Hey friend! Welcome back to another museum adventure! Today, I want to tell you about Frank Eaton’s Historic Home and the Oklahoma Territorial Plaza.
The Oklahoma Territorial Plaza was dedicated on September 20, 2008 in Perkins, Oklahoma. It was an official project of the Oklahoma Centennial commemoration in 2007. (The Oklahoma Centennial was November 16, 2007.)
Travel Tip: The buildings are only open on Saturday afternoons from 1-4 p.m. for certain parts of the year. So make sure to check their hours if you want to go inside the buildings! If you don’t want to go inside then you can walk around the outside of the buildings any day of the week.
Frank Eaton aka “Pistol Pete”
Now you might be wondering why the name Frank Eaton sounds familiar – well, that’s because Frank Eaton is “Pistol Pete” the inspiration. And for those who don’t know – Pistol Pete is the mascot at Oklahoma State University. Go Pokes!
Frank Eaton was born on October 26, 1860 in Connecticut. Then his family moved to Kansas in 1868. By 1876, Eaton’s mother and sisters had moved to Indian Territory. His father was murdered so Eaton moved to Fort Gibson to learn everything the soldiers would teach him. He was given the nickname “Pistol Pete” when he outshot everyone at the fort.
For more information about the life of Frank Eaton, please see the Frank Eaton Historic Home website or read his autobiography!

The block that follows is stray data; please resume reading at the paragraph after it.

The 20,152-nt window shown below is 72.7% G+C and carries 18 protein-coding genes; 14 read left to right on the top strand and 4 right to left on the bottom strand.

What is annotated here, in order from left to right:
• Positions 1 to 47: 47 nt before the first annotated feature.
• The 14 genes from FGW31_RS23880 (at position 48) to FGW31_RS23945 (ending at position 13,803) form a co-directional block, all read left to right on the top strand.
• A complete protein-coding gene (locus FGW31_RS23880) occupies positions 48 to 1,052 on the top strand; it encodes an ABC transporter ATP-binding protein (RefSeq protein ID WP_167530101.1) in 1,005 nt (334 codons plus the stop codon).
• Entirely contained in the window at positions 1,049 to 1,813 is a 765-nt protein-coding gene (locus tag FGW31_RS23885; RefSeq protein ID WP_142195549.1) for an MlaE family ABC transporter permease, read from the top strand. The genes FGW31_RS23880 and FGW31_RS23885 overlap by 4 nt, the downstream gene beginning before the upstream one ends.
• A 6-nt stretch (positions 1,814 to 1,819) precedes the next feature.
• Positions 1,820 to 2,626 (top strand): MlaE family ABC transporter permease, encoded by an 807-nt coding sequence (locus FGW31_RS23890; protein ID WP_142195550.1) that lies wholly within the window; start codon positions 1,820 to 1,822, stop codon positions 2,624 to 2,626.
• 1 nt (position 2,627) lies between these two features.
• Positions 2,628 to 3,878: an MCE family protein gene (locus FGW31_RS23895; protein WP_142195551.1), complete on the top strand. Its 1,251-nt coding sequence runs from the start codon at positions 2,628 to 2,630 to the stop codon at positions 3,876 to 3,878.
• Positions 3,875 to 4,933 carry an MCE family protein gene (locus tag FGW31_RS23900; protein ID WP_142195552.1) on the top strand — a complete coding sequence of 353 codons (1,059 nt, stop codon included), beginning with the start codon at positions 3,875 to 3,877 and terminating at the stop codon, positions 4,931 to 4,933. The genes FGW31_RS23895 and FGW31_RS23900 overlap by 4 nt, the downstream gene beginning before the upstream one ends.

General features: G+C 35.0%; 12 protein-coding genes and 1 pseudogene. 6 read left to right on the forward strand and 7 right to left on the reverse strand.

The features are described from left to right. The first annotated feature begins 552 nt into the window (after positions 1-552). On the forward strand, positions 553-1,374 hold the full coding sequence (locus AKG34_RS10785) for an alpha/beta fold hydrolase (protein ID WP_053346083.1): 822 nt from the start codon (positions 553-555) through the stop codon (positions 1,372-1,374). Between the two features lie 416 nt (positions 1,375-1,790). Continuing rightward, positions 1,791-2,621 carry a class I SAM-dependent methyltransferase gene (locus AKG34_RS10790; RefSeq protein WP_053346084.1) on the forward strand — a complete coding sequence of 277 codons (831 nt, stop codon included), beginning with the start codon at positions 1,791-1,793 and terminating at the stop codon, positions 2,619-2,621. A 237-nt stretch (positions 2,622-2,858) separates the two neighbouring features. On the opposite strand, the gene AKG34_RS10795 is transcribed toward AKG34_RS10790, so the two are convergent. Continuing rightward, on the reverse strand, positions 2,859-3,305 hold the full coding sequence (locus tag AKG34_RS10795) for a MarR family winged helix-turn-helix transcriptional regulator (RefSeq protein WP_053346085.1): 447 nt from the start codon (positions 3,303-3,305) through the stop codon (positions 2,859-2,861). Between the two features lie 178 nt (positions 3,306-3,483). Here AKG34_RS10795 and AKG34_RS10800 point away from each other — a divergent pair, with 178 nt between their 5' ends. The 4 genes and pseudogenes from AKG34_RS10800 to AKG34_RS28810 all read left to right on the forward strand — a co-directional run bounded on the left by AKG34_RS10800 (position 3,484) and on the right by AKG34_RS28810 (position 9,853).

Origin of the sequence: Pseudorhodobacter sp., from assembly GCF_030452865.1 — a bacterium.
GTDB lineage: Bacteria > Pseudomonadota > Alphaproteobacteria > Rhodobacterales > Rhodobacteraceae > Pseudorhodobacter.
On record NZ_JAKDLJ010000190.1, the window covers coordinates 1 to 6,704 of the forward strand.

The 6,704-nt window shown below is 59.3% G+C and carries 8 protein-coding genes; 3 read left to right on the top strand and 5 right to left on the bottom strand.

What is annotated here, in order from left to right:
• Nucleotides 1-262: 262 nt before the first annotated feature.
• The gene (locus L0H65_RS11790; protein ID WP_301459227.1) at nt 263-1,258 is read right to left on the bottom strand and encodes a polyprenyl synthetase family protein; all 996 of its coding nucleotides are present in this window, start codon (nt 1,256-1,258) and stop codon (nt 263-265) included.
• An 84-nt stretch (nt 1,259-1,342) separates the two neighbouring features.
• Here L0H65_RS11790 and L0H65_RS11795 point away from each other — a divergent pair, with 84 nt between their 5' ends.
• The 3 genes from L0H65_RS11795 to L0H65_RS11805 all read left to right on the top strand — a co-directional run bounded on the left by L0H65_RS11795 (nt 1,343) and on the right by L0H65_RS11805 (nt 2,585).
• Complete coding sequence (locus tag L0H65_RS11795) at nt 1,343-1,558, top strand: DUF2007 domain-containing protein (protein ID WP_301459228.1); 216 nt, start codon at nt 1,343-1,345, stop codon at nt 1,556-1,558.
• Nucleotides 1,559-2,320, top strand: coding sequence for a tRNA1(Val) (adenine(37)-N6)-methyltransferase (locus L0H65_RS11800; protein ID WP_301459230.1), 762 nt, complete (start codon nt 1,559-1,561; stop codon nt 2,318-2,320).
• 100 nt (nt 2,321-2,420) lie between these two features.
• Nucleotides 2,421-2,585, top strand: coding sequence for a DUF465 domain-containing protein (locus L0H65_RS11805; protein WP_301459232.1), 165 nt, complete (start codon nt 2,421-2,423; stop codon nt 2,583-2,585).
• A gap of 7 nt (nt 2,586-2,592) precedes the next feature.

Frank Eaton and his wife, Anna, lived in the home pictured below from 1929-1958. The home was built around the turn of the twentieth century (c. 1900) and is still in excellent condition due to preservation efforts. A team of people completely re-did the inside to make it look just like the Eaton’s had styled it. You can compare old pictures to the building today. The original address of the home was 119 E. Chantry in Perkins, Oklahoma.
*All photos were taken at the Oklahoma Territorial Plaza in Perkins, Oklahoma. The photo with Pistol Pete the mascot was taken at OSU.
The Civilian Conservation Corps (CCC) operated from 1933-1942 as one of FDR’s programs. There is a CCC Outhouse close to the Eaton Home. It was built in 1935 in Payne County, Oklahoma.
Cimarron Valley Railroad Museum
The Cimarron Valley Railroad Museum was founded by the Read family in Cushing, Oklahoma in 1970. They acquired the Santa Fe Depot from Yale, Oklahoma that was built in 1916 and moved the building to Cushing to house the museum. The museum won an Oklahoma Heritage Association award in 1974 for preserving Oklahoma’s rail history.
The museum has all kinds of cool railroad artifacts! They have Pullman items, lanterns, signs, tools, furniture, and so much more! You literally need to walk through this museum and talk to the volunteers to understand the importance of this place.
Canadian Pacific “Metapedia” Railroad Car
Travel Tip: Sometimes the volunteers will open the train car and let you walk through it! I was lucky the day I visited the Oklahoma Territorial Plaza because I got to walk through the car. Shoutout to the awesome museum volunteer! 🙂